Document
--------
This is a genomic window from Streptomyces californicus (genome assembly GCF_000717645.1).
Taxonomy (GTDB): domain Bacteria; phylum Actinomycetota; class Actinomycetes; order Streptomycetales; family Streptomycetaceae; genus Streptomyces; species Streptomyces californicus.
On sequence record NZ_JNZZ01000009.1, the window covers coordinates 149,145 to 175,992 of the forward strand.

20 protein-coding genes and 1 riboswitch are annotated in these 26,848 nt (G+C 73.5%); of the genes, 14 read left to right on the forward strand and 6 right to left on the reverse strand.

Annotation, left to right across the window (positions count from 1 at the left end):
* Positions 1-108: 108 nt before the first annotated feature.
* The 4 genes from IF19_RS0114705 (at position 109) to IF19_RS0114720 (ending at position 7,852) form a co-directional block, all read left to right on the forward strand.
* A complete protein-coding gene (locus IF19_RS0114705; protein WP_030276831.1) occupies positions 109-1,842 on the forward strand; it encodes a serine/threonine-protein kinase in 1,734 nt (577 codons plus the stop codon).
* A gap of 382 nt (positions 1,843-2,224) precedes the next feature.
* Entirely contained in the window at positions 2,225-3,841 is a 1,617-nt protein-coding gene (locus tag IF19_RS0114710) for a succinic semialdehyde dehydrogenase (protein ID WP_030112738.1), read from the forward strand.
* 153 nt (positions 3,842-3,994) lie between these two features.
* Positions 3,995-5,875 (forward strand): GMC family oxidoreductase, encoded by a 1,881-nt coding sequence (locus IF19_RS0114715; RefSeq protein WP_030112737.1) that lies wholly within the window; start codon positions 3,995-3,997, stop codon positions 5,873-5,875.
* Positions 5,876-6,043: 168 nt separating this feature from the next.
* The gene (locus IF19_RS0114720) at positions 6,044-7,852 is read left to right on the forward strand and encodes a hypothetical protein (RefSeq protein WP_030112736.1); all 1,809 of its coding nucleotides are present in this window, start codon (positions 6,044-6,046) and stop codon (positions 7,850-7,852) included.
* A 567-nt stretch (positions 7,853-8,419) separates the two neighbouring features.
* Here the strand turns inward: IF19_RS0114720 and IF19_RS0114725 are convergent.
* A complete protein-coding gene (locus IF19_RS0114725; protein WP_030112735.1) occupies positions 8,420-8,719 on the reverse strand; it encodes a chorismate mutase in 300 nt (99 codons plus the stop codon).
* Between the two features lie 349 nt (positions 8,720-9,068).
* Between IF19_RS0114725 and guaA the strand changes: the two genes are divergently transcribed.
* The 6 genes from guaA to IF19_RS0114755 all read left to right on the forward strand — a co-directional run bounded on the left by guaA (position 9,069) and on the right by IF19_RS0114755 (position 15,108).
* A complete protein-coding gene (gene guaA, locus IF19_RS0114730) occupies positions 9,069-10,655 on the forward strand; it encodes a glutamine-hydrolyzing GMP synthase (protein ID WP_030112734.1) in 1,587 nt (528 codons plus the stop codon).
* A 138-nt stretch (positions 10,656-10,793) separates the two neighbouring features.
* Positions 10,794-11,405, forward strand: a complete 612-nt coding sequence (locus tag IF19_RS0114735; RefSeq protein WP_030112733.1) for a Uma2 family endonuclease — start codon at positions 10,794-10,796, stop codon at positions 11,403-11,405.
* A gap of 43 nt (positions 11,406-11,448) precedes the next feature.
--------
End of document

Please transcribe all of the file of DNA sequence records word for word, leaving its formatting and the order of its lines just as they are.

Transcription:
This is a genomic window from Streptomyces californicus (genome assembly GCF_000717645.1).
Taxonomy (GTDB): domain Bacteria; phylum Actinomycetota; class Actinomycetes; order Streptomycetales; family Streptomycetaceae; genus Streptomyces; species Streptomyces californicus.
On sequence record NZ_JNZZ01000009.1, the window covers coordinates 149,145 to 175,992 of the forward strand.

20 protein-coding genes and 1 riboswitch are annotated in these 26,848 nt (G+C 73.5%); of the genes, 14 read left to right on the forward strand and 6 right to left on the reverse strand.

Annotation, left to right across the window (positions count from 1 at the left end):
* Positions 1-108: 108 nt before the first annotated feature.
* The 4 genes from IF19_RS0114705 (at position 109) to IF19_RS0114720 (ending at position 7,852) form a co-directional block, all read left to right on the forward strand.
* A complete protein-coding gene (locus IF19_RS0114705; protein WP_030276831.1) occupies positions 109-1,842 on the forward strand; it encodes a serine/threonine-protein kinase in 1,734 nt (577 codons plus the stop codon).
* A gap of 382 nt (positions 1,843-2,224) precedes the next feature.
* Entirely contained in the window at positions 2,225-3,841 is a 1,617-nt protein-coding gene (locus tag IF19_RS0114710) for a succinic semialdehyde dehydrogenase (protein ID WP_030112738.1), read from the forward strand.
* 153 nt (positions 3,842-3,994) lie between these two features.
* Positions 3,995-5,875 (forward strand): GMC family oxidoreductase, encoded by a 1,881-nt coding sequence (locus IF19_RS0114715; RefSeq protein WP_030112737.1) that lies wholly within the window; start codon positions 3,995-3,997, stop codon positions 5,873-5,875.
* Positions 5,876-6,043: 168 nt separating this feature from the next.
* The gene (locus IF19_RS0114720) at positions 6,044-7,852 is read left to right on the forward strand and encodes a hypothetical protein (RefSeq protein WP_030112736.1); all 1,809 of its coding nucleotides are present in this window, start codon (positions 6,044-6,046) and stop codon (positions 7,850-7,852) included.
* A 567-nt stretch (positions 7,853-8,419) separates the two neighbouring features.
* Here the strand turns inward: IF19_RS0114720 and IF19_RS0114725 are convergent.
* A complete protein-coding gene (locus IF19_RS0114725; protein WP_030112735.1) occupies positions 8,420-8,719 on the reverse strand; it encodes a chorismate mutase in 300 nt (99 codons plus the stop codon).
* Between the two features lie 349 nt (positions 8,720-9,068).
* Between IF19_RS0114725 and guaA the strand changes: the two genes are divergently transcribed.
* The 6 genes from guaA to IF19_RS0114755 all read left to right on the forward strand — a co-directional run bounded on the left by guaA (position 9,069) and on the right by IF19_RS0114755 (position 15,108).
* A complete protein-coding gene (gene guaA, locus IF19_RS0114730) occupies positions 9,069-10,655 on the forward strand; it encodes a glutamine-hydrolyzing GMP synthase (protein ID WP_030112734.1) in 1,587 nt (528 codons plus the stop codon).
* A 138-nt stretch (positions 10,656-10,793) separates the two neighbouring features.
* Positions 10,794-11,405, forward strand: a complete 612-nt coding sequence (locus tag IF19_RS0114735; RefSeq protein WP_030112733.1) for a Uma2 family endonuclease — start codon at positions 10,794-10,796, stop codon at positions 11,403-11,405.
* A gap of 43 nt (positions 11,406-11,448) precedes the next feature.